Posted 21 May 2004 - 12:59 PM
If you want starch free that means avoiding EVERY grain (whole grains tend to have less total starch, but may have too much if you are trying for starch free diet) So no breads pastas or other baked goods.Every starchy veggie (Potatoes...maybe even sweet potatoes...peas and corn)I think all the beans would be banned as well.Atkins Induction phase lists would probably give you a good thing, but you could add most fruits to that (but some fruits have sorbitol and that may be as bad as starches).For a somewhat more generous list use South Beach Diet or Glucose Revolution. SBD, probably phase I (but it includes some starchy foods you wouldn't have on Atkins, because it looks at Glycemic Index, not grams of carbs).Resistant stach may be what you want to avoid (it is what you do not absorb, so foods high in it may be more problematic for causing gas which is what most people are trying to avoid by going low-stach)Eur J Clin Nutr. 2002 Jun;56(6):500-5. Related Articles, Links �� Resistant starch content in a selection of starchy foods on the Swedish market.Liljeberg Elmstahl H.Department of Applied Nutrition and Food Chemistry, Center for Chemistry and Chemical Engineering, Lund University, Lund, Sweden. Helena.Elmstahl###inl.lth.seOBJECTIVE: The objective was to determine the resistant starch (RS) content in a selection of typical starchy foods on the Swedish market. In addition, the daily RS intake was estimated from Swedish food consumption data. DESIGN: The major forms of RS, including physically encapsulated starch, were determined with an in vitro method using chewing as a pre-step before enzymatic incubation. SETTING: The study was performed at the Department of Applied Nutrition and Food Chemistry, Lund University, Sweden. SUBJECTS: Six healthy subjects were used to chew the food products before enzymatic incubation of the samples. RESULTS: Twenty-five cereal, potato and legume products were included in the study. The highest RS concentration was noted in the legume group (9.5-11.1% total starch basis). Commercially processed potato products were found to have a higher RS content (4.8-5.9%), compared with boiled potatoes (2.0%). Among the cereal products, bread with enclosure of intact rye grains, barley flakes and semolina porridge, respectively, were identified to have a RS level in the higher range (4.5-6.0%). The daily RS intake was estimated to be 3.2 g. CONCLUSIONS: The main RS sources in the Swedish diet are bread and potato products, which contribute approximately 1.3 and 1.2 g RS per day, respectively. Based on food habits the RS intake may vary considerably, thus when added to dietary fibre intake, the contribution of RS may be of nutritional importance for certain individuals.Lists somethings in the Swedish diet so legumes, potataoes other than boiled, and rye and semolina (pasta) grains are mostly bad...but this is not that inclusiveWhite Rice has a lot of starch, but most of it is non-resistant and most IBSers tolerate it well, for example. This is also why it tends to have a high glycemic index, it goes rapidly into the blood raising glucose levels.On the other hand, it does have some potential health benefits, so I don't know what avoiding it totally forever might cause down the road http://www.preparedfoods.com/CDA/ArticleIn...,113218,00.html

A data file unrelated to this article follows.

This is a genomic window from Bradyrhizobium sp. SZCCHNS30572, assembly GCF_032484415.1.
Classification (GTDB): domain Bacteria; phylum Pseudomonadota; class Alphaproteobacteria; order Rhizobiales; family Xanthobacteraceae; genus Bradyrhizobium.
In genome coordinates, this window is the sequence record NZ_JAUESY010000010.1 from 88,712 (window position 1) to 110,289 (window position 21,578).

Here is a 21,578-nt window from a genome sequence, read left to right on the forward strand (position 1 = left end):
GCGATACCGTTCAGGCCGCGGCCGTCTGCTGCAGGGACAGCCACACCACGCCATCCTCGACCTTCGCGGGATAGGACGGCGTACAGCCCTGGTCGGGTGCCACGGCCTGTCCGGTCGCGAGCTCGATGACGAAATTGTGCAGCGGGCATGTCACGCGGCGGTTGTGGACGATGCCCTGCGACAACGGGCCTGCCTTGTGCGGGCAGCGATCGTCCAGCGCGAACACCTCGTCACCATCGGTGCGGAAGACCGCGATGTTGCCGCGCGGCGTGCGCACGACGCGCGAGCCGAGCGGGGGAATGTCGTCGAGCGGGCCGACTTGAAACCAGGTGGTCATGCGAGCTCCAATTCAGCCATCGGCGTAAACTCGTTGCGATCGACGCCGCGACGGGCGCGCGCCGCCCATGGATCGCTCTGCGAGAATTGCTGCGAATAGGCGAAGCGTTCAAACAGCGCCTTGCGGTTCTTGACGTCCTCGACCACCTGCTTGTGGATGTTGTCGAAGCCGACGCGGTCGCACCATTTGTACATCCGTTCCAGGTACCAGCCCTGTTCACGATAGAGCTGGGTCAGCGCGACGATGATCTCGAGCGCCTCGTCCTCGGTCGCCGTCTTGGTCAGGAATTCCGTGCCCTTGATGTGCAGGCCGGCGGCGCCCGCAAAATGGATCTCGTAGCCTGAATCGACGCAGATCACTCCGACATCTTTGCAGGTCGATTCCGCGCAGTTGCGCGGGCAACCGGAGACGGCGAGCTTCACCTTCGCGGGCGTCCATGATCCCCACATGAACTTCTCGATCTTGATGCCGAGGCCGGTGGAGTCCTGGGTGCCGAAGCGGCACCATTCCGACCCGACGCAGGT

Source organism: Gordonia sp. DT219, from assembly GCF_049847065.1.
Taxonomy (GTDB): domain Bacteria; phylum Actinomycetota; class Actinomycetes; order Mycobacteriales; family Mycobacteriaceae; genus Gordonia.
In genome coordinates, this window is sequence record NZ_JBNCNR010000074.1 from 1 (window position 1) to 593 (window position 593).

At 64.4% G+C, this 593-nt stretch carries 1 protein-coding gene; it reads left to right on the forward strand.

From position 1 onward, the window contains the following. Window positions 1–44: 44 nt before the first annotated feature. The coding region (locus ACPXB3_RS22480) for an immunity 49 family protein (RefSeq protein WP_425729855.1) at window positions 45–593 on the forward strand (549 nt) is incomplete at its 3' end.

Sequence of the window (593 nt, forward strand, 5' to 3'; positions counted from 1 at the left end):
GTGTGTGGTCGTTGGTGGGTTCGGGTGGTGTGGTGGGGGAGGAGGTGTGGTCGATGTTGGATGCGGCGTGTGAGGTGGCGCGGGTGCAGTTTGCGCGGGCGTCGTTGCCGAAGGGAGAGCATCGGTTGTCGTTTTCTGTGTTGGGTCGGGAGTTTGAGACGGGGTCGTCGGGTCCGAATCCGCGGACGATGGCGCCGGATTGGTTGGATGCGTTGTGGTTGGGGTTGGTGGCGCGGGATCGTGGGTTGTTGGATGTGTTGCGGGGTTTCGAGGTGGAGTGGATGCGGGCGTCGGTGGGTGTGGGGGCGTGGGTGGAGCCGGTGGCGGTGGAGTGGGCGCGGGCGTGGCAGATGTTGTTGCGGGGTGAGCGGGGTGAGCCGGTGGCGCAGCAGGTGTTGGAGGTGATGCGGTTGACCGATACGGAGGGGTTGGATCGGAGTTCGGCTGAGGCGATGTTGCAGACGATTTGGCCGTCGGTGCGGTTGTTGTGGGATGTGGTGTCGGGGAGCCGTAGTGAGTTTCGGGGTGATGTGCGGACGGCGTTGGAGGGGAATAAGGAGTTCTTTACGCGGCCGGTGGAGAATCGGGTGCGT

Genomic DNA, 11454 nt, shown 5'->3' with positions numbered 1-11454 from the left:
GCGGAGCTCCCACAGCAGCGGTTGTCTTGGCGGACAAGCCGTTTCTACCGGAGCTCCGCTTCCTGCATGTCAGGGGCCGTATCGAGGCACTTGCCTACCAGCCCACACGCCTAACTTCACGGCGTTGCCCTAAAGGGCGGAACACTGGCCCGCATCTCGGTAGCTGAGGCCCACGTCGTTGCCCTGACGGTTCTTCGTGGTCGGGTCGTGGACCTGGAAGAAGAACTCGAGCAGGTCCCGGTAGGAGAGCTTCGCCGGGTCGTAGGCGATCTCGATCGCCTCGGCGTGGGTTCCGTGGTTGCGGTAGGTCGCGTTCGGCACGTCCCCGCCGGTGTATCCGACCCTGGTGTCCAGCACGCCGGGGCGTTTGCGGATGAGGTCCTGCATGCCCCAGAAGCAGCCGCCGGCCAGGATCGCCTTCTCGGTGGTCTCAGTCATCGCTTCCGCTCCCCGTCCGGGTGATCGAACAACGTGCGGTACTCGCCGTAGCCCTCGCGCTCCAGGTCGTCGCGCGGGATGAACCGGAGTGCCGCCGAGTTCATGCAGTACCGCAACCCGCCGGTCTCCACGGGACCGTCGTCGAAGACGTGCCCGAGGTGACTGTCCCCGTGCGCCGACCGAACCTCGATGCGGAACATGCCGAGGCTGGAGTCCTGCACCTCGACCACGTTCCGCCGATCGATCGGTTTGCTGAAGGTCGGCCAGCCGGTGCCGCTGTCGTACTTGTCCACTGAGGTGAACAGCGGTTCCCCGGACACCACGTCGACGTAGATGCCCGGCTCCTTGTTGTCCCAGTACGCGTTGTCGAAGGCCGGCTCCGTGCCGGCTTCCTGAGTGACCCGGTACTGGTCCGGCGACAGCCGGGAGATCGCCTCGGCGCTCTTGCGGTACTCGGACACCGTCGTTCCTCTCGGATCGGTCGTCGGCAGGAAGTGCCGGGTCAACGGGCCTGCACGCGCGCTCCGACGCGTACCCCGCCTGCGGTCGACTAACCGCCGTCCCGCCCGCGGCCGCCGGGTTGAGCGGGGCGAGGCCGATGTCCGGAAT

Don't know how much help this has been. K.